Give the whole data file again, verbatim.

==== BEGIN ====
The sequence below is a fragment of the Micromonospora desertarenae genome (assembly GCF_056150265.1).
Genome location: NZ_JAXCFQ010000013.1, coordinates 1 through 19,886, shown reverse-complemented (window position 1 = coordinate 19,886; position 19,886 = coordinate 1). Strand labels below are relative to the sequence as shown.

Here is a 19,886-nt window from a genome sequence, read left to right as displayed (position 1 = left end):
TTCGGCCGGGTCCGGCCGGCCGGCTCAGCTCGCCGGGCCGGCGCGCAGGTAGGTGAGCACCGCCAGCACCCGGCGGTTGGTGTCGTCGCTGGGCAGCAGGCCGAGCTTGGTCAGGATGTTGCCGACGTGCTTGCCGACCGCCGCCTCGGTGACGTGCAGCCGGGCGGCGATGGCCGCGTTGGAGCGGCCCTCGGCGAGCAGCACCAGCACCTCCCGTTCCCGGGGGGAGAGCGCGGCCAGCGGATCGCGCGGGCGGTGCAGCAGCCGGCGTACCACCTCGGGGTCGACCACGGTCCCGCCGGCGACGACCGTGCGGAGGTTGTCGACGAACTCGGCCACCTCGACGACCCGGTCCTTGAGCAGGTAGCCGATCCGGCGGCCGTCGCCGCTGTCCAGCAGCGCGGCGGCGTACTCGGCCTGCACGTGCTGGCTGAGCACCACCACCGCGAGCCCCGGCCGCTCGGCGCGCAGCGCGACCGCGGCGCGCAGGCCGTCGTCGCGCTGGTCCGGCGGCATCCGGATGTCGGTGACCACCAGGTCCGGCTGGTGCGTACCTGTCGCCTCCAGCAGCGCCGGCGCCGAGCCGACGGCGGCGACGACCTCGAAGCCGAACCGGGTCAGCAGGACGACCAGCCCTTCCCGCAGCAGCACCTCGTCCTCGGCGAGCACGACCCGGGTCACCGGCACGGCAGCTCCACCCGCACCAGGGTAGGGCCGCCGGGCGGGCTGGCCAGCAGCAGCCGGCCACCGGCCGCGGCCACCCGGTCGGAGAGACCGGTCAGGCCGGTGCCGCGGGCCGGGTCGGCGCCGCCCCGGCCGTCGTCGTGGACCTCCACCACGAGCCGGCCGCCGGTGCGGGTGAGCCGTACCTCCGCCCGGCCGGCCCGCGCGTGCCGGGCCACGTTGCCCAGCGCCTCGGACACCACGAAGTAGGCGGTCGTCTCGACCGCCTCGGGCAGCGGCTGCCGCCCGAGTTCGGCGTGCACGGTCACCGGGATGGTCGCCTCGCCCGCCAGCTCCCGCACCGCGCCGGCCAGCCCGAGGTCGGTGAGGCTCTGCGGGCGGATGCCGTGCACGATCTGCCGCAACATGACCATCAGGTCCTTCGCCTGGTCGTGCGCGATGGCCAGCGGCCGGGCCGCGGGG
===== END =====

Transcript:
The sequence below is a fragment of the Micromonospora desertarenae genome (assembly GCF_056150265.1).
Genome location: NZ_JAXCFQ010000013.1, coordinates 1 through 19,886, shown reverse-complemented (window position 1 = coordinate 19,886; position 19,886 = coordinate 1). Strand labels below are relative to the sequence as shown.

Here is a 19,886-nt window from a genome sequence, read left to right as displayed (position 1 = left end):
TTCGGCCGGGTCCGGCCGGCCGGCTCAGCTCGCCGGGCCGGCGCGCAGGTAGGTGAGCACCGCCAGCACCCGGCGGTTGGTGTCGTCGCTGGGCAGCAGGCCGAGCTTGGTCAGGATGTTGCCGACGTGCTTGCCGACCGCCGCCTCGGTGACGTGCAGCCGGGCGGCGATGGCCGCGTTGGAGCGGCCCTCGGCGAGCAGCACCAGCACCTCCCGTTCCCGGGGGGAGAGCGCGGCCAGCGGATCGCGCGGGCGGTGCAGCAGCCGGCGTACCACCTCGGGGTCGACCACGGTCCCGCCGGCGACGACCGTGCGGAGGTTGTCGACGAACTCGGCCACCTCGACGACCCGGTCCTTGAGCAGGTAGCCGATCCGGCGGCCGTCGCCGCTGTCCAGCAGCGCGGCGGCGTACTCGGCCTGCACGTGCTGGCTGAGCACCACCACCGCGAGCCCCGGCCGCTCGGCGCGCAGCGCGACCGCGGCGCGCAGGCCGTCGTCGCGCTGGTCCGGCGGCATCCGGATGTCGGTGACCACCAGGTCCGGCTGGTGCGTACCTGTCGCCTCCAGCAGCGCCGGCGCCGAGCCGACGGCGGCGACGACCTCGAAGCCGAACCGGGTCAGCAGGACGACCAGCCCTTCCCGCAGCAGCACCTCGTCCTCGGCGAGCACGACCCGGGTCACCGGCACGGCAGCTCCACCCGCACCAGGGTAGGGCCGCCGGGCGGGCTGGCCAGCAGCAGCCGGCCACCGGCCGCGGCCACCCGGTCGGAGAGACCGGTCAGGCCGGTGCCGCGGGCCGGGTCGGCGCCGCCCCGGCCGTCGTCGTGGACCTCCACCACGAGCCGGCCGCCGGTGCGGGTGAGCCGTACCTCCGCCCGGCCGGCCCGCGCGTGCCGGGCCACGTTGCCCAGCGCCTCGGACACCACGAAGTAGGCGGTCGTCTCGACCGCCTCGGGCAGCGGCTGCCGCCCGAGTTCGGCGTGCACGGTCACCGGGATGGTCGCCTCGCCCGCCAGCTCCCGCACCGCGCCGGCCAGCCCGAGGTCGGTGAGGCTCTGCGGGCGGATGCCGTGCACGATCTGCCGCAACATGACCATCAGGTCCTTCGCCTGGTCGTGCGCGATGGCCAGCGGCCGGGCCGCGGGG